Since I'm now summing up my first days in Romania in this fun-filled highlights package, I'll gloss over the rest of the Timi visitations, including a church, a market, and a synagogue, all of which are recurring themes in European travel. We only stayed one night there, preferring to move on to a more tourist friendly location. To be fair, our itinerary was hardly set in stone. Besides in Budapest, we never booked a place to stay in advance, and always just jumped from place to place when we felt like it. I had a rough idea of what I wanted to do, but it was all subject to change, and often did change. Next, though, I knew we were going to Sibiu, which was proudly preparing to be the Cultural Center of Europe (along with Luxembourg) in 2007. And what a great place it was!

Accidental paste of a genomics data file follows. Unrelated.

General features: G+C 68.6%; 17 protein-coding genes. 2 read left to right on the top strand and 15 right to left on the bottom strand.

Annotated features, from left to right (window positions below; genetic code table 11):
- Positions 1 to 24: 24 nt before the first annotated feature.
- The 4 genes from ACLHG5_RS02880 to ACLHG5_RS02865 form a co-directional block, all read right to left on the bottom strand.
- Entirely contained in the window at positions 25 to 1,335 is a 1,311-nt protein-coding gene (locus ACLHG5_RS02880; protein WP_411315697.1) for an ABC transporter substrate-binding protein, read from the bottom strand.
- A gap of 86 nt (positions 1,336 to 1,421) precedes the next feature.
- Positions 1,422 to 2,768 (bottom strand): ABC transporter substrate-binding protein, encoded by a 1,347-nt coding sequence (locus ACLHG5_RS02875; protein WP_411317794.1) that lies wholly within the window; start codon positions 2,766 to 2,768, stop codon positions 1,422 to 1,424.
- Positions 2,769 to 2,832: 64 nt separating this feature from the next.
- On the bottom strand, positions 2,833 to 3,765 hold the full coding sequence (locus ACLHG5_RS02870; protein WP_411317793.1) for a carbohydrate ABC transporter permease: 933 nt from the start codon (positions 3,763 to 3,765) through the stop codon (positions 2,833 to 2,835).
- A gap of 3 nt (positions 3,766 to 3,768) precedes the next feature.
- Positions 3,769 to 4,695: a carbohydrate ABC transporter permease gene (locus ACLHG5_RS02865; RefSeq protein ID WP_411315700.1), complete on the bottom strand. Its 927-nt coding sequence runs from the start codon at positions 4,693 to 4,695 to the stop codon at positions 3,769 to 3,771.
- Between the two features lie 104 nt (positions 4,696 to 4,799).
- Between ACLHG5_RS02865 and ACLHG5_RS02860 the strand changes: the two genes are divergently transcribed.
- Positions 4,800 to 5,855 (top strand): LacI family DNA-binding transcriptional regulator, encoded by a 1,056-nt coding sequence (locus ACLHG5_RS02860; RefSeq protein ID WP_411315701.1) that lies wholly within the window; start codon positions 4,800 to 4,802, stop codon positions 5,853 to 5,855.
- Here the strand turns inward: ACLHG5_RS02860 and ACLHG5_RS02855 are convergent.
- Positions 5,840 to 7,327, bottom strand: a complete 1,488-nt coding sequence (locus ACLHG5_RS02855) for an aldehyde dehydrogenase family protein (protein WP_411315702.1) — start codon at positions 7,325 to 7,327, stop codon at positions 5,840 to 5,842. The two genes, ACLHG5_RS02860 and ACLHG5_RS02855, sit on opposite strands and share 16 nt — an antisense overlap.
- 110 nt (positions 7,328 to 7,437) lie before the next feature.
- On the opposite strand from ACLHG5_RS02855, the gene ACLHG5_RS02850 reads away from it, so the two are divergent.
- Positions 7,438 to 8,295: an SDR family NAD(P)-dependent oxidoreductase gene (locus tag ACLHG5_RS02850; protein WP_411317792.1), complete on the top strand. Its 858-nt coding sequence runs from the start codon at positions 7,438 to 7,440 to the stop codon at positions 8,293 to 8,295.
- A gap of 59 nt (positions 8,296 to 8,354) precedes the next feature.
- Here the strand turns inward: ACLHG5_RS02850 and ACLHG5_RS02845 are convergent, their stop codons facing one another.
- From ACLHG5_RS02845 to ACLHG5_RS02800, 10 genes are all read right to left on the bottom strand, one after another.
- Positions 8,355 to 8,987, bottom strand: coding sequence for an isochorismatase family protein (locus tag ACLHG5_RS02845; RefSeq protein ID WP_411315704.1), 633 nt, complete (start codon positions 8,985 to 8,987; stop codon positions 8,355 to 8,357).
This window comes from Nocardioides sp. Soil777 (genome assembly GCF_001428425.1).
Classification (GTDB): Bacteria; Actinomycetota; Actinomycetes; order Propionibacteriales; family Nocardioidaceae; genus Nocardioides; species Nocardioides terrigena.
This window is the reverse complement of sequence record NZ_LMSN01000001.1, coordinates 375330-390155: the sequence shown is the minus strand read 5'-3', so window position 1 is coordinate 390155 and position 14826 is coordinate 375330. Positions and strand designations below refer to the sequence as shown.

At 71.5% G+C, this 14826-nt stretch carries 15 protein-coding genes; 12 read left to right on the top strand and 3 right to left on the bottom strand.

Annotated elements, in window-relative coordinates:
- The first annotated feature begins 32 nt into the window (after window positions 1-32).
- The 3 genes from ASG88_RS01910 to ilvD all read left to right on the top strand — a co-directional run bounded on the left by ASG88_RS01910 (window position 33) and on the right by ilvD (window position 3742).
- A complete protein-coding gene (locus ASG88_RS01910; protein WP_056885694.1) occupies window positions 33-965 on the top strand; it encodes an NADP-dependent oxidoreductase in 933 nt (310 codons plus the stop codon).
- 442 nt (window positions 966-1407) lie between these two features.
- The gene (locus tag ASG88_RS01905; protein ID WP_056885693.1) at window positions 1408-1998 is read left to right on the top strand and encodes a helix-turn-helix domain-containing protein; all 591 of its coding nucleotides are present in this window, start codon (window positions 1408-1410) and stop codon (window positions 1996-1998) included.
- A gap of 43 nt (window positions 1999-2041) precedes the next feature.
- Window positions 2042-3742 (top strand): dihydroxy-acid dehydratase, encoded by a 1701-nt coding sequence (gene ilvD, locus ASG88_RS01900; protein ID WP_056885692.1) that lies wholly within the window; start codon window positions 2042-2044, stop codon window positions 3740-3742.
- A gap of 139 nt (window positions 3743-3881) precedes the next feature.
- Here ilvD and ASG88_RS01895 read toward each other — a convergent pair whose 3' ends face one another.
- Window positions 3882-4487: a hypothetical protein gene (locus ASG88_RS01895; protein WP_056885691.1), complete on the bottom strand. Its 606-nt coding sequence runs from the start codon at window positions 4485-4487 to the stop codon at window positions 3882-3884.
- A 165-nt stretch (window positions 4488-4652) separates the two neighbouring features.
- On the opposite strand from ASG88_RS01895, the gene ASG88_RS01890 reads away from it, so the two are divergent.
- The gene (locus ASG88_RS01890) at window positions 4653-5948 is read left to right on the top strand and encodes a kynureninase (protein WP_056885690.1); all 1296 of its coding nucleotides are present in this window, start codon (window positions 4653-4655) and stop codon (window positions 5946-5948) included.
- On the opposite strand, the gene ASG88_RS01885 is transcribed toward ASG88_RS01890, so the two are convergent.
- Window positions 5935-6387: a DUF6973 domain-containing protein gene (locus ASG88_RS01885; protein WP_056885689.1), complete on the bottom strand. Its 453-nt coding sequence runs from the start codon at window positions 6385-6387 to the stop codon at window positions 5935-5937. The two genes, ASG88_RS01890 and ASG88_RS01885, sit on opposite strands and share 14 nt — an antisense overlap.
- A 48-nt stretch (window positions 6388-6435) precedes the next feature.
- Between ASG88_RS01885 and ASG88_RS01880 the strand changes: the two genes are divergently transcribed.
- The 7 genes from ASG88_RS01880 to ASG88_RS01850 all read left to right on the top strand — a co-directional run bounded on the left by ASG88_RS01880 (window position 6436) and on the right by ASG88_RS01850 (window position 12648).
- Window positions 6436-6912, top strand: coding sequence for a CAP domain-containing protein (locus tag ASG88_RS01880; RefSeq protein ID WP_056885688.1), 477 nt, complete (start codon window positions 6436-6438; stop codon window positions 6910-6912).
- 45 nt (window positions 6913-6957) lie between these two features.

The quick run down on Sibiu: What a beautiful city center with a fantastic center square. I could sit in that square and enjoy the city life passing before me for hours and never get bored. It was just too much fun. We visited the cathedral while there, including watching an organ concert. We also had the chance to stay in a fantastic guesthouse with huge, comfortable rooms and fantastic breakfast for the bargain price of about $25 a night. We stayed for two nights, unfortunately changing to a second guesthouse for the second, also good but well short of our first location. But the highlight of the trip to Sibiu was the visit to a massive outdoor ethnographic museum, tucked away in the middle of the Romanian woods just outside of the town. When I say tucked away, I mean it, you literally have to walk down an overgrown wooded trail that starts off the highway in the middle of nowhere. When you come to a fork about a half mile back, signs point towards a strange zoo (right) and the ethnographic museum (left). We peered into the zoo and saw a massive bear in a cage that was significantly smaller than would have been allowed in the US. The animal had just enough room to turn around, and certainly couldn't stand on his hind legs if he wanted to. Freaky! PETA, get thee to work!